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March 11, 2007

Conventions Imitate Life Before Imitating Literary Works

Frye, ''Shakespeare's The Tempest'' -- Jerz EL312 (Literary Criticism)

Prospero renounces his magic at the end of the play: this ws conventional, for while magic was a great attraction as dramatic entertainment, it was highly suspicious operation in real life; hence all dramatic magicians were well advised to renounce their powers when the play drew to a close" (304).

Once again, this just re-establishes my belief in mimetic criticism (and cultural crit as well I suppose, but that makes sense since they can easily be interrelated). Obviously, Frye's mention of this convention regarding the magical personas in dramatic works is even explained right within his argument as a result of an external influence of the culture and life during the time in which the work was create, or at least when the convention was established. This supports my blog on Keesey's introduction where I claim that conventions in themselves are mimetic of life.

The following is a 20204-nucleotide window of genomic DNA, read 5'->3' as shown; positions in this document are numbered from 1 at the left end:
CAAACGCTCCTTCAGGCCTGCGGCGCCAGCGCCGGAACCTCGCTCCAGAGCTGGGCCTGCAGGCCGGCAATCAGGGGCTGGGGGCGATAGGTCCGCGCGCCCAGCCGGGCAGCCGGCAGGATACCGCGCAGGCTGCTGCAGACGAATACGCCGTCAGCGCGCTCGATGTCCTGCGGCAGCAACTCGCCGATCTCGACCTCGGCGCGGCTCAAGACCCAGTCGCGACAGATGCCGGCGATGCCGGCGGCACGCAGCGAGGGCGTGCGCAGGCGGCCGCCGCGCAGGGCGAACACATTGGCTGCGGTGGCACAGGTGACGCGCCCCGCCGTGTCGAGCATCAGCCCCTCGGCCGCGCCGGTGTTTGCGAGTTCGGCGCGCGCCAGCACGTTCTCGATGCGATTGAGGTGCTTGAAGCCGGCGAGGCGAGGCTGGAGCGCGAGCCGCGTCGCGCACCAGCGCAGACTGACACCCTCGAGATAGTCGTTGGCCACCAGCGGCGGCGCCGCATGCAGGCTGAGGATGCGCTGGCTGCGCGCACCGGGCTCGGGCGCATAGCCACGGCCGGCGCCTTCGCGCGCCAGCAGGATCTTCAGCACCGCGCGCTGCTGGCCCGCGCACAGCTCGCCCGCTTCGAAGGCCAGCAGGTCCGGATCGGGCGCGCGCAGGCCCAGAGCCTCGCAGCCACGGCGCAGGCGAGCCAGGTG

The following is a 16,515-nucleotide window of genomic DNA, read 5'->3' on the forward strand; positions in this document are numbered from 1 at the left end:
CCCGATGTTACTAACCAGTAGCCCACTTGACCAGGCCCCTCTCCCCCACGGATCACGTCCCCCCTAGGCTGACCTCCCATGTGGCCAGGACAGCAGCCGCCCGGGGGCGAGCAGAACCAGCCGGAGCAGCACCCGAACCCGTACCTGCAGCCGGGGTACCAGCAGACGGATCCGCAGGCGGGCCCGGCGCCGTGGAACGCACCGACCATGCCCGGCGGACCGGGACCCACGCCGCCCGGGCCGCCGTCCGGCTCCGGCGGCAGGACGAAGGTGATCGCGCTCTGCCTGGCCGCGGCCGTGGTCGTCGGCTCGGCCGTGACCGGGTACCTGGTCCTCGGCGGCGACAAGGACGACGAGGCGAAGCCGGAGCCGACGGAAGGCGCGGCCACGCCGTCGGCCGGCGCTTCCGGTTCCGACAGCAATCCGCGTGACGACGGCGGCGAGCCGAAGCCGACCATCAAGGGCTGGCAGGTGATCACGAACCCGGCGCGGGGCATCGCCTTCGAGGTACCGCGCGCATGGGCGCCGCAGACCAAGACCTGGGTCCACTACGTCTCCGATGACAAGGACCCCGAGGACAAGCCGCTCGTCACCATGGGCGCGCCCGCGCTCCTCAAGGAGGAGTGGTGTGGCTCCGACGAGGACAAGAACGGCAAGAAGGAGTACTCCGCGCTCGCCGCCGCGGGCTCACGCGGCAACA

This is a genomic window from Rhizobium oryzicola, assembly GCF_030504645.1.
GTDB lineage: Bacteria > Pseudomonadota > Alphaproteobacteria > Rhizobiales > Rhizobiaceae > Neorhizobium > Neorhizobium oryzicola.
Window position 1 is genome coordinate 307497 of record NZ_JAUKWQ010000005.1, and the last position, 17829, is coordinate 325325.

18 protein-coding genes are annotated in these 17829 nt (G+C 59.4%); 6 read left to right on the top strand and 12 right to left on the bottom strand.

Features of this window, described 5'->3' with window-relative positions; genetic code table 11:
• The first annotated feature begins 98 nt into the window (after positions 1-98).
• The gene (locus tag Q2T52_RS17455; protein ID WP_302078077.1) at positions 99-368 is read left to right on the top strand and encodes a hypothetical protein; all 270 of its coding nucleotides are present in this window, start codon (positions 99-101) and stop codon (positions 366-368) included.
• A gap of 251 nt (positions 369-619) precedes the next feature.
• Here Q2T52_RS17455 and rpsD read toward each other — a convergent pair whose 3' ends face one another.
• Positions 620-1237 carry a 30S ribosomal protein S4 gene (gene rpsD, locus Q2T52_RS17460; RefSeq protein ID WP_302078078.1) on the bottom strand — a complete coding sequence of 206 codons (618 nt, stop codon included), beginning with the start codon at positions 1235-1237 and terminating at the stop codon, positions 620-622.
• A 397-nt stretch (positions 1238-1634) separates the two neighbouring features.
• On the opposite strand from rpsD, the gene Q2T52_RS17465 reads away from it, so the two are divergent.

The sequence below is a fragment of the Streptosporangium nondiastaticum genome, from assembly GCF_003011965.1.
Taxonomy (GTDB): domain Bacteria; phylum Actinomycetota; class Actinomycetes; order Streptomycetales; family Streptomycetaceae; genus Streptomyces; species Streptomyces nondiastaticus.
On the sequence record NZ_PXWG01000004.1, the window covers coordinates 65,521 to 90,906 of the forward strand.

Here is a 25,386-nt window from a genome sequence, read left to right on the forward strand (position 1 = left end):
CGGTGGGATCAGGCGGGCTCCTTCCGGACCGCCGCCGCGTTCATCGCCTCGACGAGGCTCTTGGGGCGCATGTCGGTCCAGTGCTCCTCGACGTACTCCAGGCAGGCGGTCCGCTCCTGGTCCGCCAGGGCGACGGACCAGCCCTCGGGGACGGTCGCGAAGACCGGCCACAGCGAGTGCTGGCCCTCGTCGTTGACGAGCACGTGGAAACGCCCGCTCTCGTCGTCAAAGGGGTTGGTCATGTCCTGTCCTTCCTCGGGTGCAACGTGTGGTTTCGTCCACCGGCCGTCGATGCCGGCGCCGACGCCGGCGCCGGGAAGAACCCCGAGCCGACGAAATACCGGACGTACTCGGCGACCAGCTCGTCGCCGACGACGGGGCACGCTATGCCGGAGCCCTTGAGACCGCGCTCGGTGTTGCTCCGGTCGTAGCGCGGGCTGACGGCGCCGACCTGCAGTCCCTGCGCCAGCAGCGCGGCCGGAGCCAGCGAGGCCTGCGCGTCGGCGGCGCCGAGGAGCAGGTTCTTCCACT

Posted by LorinSchumacher at March 11, 2007 2:04 PM


That's right, Lorin. We tend to believe the unbelivable in literary works as long as we've seen a similar idea in another work.

Posted by: Erin at March 12, 2007 1:30 PM

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